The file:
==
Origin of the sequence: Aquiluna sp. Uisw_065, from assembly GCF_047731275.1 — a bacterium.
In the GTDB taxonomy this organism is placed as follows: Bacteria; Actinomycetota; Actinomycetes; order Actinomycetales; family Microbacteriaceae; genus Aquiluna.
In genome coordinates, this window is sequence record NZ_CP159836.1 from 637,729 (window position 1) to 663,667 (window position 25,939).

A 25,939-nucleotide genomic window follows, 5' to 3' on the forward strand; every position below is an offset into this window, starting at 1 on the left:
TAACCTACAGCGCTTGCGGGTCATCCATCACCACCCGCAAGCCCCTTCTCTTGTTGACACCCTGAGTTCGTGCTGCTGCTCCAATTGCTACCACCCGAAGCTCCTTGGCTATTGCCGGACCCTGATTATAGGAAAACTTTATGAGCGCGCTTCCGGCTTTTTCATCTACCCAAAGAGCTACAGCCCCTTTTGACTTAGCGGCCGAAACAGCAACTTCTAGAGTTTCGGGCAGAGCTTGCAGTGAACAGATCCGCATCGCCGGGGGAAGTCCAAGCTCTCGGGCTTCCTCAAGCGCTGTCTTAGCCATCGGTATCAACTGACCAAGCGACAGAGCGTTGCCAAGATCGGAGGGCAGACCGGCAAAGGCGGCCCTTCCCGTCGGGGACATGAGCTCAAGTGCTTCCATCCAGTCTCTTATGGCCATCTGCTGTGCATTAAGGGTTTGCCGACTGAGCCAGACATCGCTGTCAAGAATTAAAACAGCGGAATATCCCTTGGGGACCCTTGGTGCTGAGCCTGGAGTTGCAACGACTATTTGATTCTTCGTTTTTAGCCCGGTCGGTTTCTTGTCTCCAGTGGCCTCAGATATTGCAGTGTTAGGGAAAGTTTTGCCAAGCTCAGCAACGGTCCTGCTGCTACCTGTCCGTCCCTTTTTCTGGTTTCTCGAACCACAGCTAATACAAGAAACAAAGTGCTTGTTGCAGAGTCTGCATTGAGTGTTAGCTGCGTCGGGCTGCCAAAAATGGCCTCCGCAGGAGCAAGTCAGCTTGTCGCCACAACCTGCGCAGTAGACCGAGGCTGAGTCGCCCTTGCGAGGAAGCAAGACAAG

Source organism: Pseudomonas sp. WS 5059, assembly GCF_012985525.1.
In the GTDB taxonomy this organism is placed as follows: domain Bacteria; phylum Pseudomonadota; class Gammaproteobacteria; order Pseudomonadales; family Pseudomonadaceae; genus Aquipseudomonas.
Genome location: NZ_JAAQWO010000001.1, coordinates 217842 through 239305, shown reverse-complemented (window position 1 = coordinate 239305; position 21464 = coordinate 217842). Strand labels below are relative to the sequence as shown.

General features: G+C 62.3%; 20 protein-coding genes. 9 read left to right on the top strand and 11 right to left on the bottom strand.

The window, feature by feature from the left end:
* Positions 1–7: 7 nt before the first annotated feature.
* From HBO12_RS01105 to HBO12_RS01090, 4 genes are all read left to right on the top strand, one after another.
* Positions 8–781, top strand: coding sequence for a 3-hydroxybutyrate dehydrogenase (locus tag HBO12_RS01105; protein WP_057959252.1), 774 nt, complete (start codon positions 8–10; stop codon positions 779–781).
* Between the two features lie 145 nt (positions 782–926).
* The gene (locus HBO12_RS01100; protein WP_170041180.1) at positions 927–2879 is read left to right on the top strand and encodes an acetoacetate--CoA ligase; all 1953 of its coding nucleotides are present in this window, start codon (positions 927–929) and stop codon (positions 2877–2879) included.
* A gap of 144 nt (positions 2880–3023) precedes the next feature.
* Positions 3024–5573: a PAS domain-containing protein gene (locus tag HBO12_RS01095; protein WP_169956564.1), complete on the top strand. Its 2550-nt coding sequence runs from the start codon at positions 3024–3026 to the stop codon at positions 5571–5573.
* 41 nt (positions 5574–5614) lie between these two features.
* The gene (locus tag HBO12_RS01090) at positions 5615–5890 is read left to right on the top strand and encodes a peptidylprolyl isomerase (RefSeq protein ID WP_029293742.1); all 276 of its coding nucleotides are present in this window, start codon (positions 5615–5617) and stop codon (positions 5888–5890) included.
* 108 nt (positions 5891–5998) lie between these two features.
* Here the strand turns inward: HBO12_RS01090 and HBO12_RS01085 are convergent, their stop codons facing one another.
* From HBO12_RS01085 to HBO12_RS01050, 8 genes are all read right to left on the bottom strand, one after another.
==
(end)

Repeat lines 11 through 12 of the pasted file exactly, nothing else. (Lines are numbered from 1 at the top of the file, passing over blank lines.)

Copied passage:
* Positions 1–7: 7 nt before the first annotated feature.
* From HBO12_RS01105 to HBO12_RS01090, 4 genes are all read left to right on the top strand, one after another.